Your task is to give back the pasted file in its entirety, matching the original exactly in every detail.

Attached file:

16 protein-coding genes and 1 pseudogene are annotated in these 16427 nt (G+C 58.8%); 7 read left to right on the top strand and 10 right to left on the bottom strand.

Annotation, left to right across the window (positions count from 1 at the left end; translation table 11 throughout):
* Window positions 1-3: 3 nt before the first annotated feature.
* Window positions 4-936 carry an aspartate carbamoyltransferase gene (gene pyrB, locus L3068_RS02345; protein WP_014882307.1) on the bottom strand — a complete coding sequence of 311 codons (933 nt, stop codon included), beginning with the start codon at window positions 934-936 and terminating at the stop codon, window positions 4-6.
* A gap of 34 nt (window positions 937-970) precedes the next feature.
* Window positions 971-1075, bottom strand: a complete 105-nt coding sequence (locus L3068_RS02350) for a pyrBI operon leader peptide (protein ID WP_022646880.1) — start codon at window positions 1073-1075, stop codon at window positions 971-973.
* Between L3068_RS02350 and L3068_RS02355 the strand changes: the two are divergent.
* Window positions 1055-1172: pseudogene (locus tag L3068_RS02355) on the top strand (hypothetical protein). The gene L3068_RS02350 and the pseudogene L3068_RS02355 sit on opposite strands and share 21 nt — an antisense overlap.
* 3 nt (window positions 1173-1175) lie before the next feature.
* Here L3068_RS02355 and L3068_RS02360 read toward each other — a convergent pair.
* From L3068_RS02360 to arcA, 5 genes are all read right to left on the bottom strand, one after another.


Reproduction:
16 protein-coding genes and 1 pseudogene are annotated in these 16427 nt (G+C 58.8%); 7 read left to right on the top strand and 10 right to left on the bottom strand.

Annotation, left to right across the window (positions count from 1 at the left end; translation table 11 throughout):
* Window positions 1-3: 3 nt before the first annotated feature.
* Window positions 4-936 carry an aspartate carbamoyltransferase gene (gene pyrB, locus L3068_RS02345; protein WP_014882307.1) on the bottom strand — a complete coding sequence of 311 codons (933 nt, stop codon included), beginning with the start codon at window positions 934-936 and terminating at the stop codon, window positions 4-6.
* A gap of 34 nt (window positions 937-970) precedes the next feature.
* Window positions 971-1075, bottom strand: a complete 105-nt coding sequence (locus L3068_RS02350) for a pyrBI operon leader peptide (protein ID WP_022646880.1) — start codon at window positions 1073-1075, stop codon at window positions 971-973.
* Between L3068_RS02350 and L3068_RS02355 the strand changes: the two are divergent.
* Window positions 1055-1172: pseudogene (locus tag L3068_RS02355) on the top strand (hypothetical protein). The gene L3068_RS02350 and the pseudogene L3068_RS02355 sit on opposite strands and share 21 nt — an antisense overlap.
* 3 nt (window positions 1173-1175) lie before the next feature.
* Here L3068_RS02355 and L3068_RS02360 read toward each other — a convergent pair.
* From L3068_RS02360 to arcA, 5 genes are all read right to left on the bottom strand, one after another.